Data from the Centers for Disease Control and Prevention has found that among vaccinated people who died in January and February less than a third had a booster shot. Those who got a single round of the COVID-19 vaccine but not a booster shot are three times more likely to die.
The difference in the death rate between vaccinated and unvaccinated COVID-19 patients was once clear. However, more recently the death rate gap between vaccinated and unvaccinated people is closing.
The U.S. booster campaign has been far less successful than the initial vaccine campaign and that lagging campaign may cause growing national health problems.
For comparison, during the Delta wave of the pandemic less than a quarter of the deaths were among vaccinated people. That occurred when people still had protection from their initial vaccine course.
However, for the more contagious Omicron variant, breakthrough cases became more commonamong the vaccinated, as were deaths -- up 40% among vaccinated people in January and February. Deaths were up because of the contagiousness of the new variant. It was also because the protection the initial vaccine courses provided faded.
Dr. John Brownstein, an epidemiologist at Boston Children's Hospital, told ABC News that the data is not a sign that vaccines are not effective.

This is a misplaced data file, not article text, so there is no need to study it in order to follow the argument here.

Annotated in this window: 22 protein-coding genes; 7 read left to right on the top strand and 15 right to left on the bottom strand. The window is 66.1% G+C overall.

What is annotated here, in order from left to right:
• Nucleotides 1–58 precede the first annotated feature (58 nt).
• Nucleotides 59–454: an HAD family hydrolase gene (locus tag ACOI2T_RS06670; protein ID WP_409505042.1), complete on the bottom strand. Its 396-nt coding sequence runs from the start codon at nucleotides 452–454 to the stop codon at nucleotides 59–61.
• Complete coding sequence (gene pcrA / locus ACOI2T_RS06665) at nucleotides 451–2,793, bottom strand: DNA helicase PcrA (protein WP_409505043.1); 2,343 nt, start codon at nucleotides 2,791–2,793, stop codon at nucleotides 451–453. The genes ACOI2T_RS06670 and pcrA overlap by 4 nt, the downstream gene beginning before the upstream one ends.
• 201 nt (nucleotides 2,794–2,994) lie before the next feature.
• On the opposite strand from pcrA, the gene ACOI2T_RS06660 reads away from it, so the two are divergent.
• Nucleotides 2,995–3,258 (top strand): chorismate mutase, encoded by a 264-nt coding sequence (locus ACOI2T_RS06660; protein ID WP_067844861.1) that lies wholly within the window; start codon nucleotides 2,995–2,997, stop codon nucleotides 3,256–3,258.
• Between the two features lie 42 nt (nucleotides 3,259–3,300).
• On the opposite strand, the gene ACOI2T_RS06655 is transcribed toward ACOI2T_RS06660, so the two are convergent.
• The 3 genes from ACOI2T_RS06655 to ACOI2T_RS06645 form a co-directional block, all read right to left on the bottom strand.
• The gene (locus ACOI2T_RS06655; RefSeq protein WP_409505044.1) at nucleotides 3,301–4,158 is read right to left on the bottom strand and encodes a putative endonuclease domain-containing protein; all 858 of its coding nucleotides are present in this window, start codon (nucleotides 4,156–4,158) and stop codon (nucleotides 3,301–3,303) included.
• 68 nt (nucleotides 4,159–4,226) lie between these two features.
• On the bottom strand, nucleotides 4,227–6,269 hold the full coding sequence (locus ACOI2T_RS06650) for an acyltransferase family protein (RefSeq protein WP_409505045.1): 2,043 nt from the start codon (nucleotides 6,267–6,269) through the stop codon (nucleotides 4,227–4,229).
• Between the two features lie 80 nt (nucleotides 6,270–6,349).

"These real-world analyses continue to reaffirm the incredible protection these vaccines afford especially when up to date with boosters," Brownstein said.
Vaccines' fading effectiveness is a sign that at least one additional booster shot could make a difference. There have been conflicting thoughts about a second booster shot.
As of Wednesday, there are about 220 million fully vaccinated Americans but only about 100 million have been boosted. Around 91.5 million are eligible to receive a booster shot but have not done so.
"It’s really important that we try to get the half — or a little bit more than a half — of Americans who have only received two doses to get that third dose," Dr. Peter Marks, of the FDA's Center for Biologics Evaluation and Research, said Monday.
The CDC's threshold for "fully vaccinated" is still just the initial course of vaccination against COVID-19. However, a CDC study conducted during the Omicron wave in January proved that boosters are 90% effective at preventing hospitalization.
Another COVID-19 wave is already underway in many parts of the U.S.
Experts predict another wave in the fall and winter that could cause 100 million new cases of COVID-19. A booster shot campaign could help alleviate additional stress on the healthcare sector and prevent more preventable deaths.
"Given the fact that immunity is waning, we've got to get people boosted," Dr. Anthony Fauci told GBH News' Boston Public Radio on Monday.